OTTAWA — The federal government is reversing a decision to reject compensation for dozens of Canadians affected by the spraying of Agent Orange.
The Canadian Press has learned approximately 30 people will now receive payments under the program, which is meant to compensate soldiers and their families exposed to the defoliant in the 1960s who later became ill.
A number of families had gone public in recent weeks with their bureaucratic battles over the funds and the Veterans Ombudsman publicly rebuked the government for its handling of the file, saying the rules were being applied too restrictively.
Government sources say the number of complaints they’ve received led to a review of what one admitted was a “less than perfect” program.
Those people who are eligible for a payment but filed an application past the June 30, 2011 deadline will now receive funds.
The government is also loosening its application of rules on compensation for primary caregivers.
In one case, a widow was denied payment because her husband died in a nursing home and the couple of 50 years was technically not living together.
She and others like her will now receive funds, government officials said.
They will be informed via letter in the coming days.
MPs representing constituents affected by the rejection claims had also been raising concerns with Veterans Affairs Minister Steven Blaney, his spokeswoman said.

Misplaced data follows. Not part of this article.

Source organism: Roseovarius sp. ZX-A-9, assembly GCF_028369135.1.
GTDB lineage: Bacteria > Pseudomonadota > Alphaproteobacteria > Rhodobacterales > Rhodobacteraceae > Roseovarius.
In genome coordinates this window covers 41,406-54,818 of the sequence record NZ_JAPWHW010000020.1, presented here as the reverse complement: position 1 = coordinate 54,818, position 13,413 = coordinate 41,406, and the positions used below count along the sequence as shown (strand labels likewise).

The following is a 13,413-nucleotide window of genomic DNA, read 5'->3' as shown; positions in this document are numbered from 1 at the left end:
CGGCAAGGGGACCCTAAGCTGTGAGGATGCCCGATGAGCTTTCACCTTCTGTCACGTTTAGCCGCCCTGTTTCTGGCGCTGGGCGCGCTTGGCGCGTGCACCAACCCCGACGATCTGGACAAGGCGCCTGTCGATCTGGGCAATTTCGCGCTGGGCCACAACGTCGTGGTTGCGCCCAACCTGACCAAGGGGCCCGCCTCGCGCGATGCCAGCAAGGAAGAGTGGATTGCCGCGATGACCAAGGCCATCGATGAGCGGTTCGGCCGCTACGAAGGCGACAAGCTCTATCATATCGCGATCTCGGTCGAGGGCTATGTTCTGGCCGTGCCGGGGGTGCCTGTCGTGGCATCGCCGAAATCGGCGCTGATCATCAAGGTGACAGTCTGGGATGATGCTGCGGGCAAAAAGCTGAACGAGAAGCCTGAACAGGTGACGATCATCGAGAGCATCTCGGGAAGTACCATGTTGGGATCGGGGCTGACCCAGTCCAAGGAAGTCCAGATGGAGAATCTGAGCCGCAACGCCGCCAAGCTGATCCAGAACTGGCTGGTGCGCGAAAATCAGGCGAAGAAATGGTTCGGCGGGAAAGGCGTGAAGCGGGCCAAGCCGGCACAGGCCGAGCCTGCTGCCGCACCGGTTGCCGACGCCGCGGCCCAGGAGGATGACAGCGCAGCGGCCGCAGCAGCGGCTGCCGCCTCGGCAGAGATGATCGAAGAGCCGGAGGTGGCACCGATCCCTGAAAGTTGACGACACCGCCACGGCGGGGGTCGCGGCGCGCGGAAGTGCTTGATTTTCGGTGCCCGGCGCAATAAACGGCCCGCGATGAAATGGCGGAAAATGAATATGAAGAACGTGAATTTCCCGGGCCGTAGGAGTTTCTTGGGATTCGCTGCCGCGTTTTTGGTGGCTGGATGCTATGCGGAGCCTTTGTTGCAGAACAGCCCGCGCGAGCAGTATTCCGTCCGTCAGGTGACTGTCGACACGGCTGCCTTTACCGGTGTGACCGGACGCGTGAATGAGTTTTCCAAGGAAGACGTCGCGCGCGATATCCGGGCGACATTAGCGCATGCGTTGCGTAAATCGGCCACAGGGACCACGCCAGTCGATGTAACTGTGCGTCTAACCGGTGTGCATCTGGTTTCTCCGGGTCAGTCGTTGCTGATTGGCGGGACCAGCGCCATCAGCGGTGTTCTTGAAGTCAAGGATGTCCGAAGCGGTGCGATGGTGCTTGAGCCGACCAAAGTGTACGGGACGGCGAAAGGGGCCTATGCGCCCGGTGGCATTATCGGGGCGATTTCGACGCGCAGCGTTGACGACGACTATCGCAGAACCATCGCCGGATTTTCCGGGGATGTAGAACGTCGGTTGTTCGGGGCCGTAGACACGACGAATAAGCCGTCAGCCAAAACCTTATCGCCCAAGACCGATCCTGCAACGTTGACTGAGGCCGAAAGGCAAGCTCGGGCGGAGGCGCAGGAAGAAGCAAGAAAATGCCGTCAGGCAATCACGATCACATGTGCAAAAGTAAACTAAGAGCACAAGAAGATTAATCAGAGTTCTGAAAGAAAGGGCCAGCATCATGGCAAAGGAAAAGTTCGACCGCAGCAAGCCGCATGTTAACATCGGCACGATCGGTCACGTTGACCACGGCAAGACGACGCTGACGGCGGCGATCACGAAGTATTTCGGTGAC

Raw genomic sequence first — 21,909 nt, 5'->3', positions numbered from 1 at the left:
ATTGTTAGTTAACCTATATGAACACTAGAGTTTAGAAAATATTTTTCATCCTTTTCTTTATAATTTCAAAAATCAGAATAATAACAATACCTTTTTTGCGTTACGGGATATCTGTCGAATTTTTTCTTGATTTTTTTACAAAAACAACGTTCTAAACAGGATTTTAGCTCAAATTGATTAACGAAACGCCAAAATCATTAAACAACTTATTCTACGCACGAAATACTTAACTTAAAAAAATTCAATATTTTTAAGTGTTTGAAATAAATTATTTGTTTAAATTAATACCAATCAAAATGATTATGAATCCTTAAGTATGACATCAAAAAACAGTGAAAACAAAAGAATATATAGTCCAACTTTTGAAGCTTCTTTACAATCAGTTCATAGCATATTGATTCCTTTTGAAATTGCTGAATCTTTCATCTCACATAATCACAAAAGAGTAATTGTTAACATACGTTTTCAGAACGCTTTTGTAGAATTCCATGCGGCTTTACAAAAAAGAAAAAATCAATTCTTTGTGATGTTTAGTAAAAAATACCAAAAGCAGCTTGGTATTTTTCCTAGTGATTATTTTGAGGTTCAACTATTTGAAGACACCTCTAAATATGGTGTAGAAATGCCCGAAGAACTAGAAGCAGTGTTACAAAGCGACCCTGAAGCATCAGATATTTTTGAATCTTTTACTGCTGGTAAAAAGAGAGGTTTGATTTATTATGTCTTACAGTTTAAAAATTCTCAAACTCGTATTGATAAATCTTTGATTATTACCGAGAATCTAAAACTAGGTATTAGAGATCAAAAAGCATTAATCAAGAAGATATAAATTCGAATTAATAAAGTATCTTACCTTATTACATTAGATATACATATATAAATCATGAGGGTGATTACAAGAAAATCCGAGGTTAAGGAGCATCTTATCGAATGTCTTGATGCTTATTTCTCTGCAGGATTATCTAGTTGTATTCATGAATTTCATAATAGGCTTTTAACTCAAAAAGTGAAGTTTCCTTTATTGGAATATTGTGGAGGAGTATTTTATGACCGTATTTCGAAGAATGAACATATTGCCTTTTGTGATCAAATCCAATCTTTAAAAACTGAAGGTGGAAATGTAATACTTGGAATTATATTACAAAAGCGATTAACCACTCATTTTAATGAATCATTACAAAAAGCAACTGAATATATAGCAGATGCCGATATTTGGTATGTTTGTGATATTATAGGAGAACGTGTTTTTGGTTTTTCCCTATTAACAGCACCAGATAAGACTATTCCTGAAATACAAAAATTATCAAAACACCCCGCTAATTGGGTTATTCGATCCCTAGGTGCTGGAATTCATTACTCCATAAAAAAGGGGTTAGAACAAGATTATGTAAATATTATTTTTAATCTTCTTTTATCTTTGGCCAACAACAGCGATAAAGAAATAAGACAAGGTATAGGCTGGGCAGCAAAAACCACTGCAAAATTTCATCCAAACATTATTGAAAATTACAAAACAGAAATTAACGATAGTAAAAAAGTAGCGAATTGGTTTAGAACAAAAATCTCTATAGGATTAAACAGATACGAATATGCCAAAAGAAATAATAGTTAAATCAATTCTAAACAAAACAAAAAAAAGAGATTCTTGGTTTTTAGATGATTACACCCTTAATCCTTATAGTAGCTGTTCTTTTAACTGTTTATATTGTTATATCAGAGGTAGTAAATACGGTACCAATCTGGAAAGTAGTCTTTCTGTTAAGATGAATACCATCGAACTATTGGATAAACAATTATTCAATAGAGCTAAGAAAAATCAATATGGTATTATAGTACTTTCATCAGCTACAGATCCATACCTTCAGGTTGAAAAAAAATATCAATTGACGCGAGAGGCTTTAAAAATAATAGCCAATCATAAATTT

“As a result, Minister Blaney has instructed officials to review certain cases with more compassion,” Codie Taylor said in an e-mail.
“This is just another way our government is standing up for Canadians.”
NDP Veterans Affairs critic Peter Stoffer said while the policy change is welcome, it shouldn’t have taken public outcry.
“Every single time the government reacts,” he said in an interview.
“They should be proactive. They just have to look at it and use some common sense and compassion.”
Stoffer said the entire compensation program has been handled poorly since it was first floated by the Conservatives in the 2006 election campaign.
The end result was a set of rules being enforced by bureaucrats who were allowed no leeway in determining eligible cases, forcing the government to amend the program several times.
“We’re talking about the heroes of this country and the families of these heroes,” Stoffer said.
“We should not put them through the wringers of bureaucracy.”
Veterans Ombudsman Guy Parent welcomed the changes and said it was proof the department and minister listen when people raise valid concerns.
But he said there are still challenges ahead for people trying to get compensation from the department outside the ex-gratia program for Agent Orange-related illnesses.
“There’s still work to do,” Parent said.
Agent Orange was part of a toxic cocktail of herbicides sprayed at CFB Gagetown in 1966 and 1967 by the U.S. military, with permission from Canada.
It’s now known that exposure can lead to skin disorders, liver problems and certain types of cancers.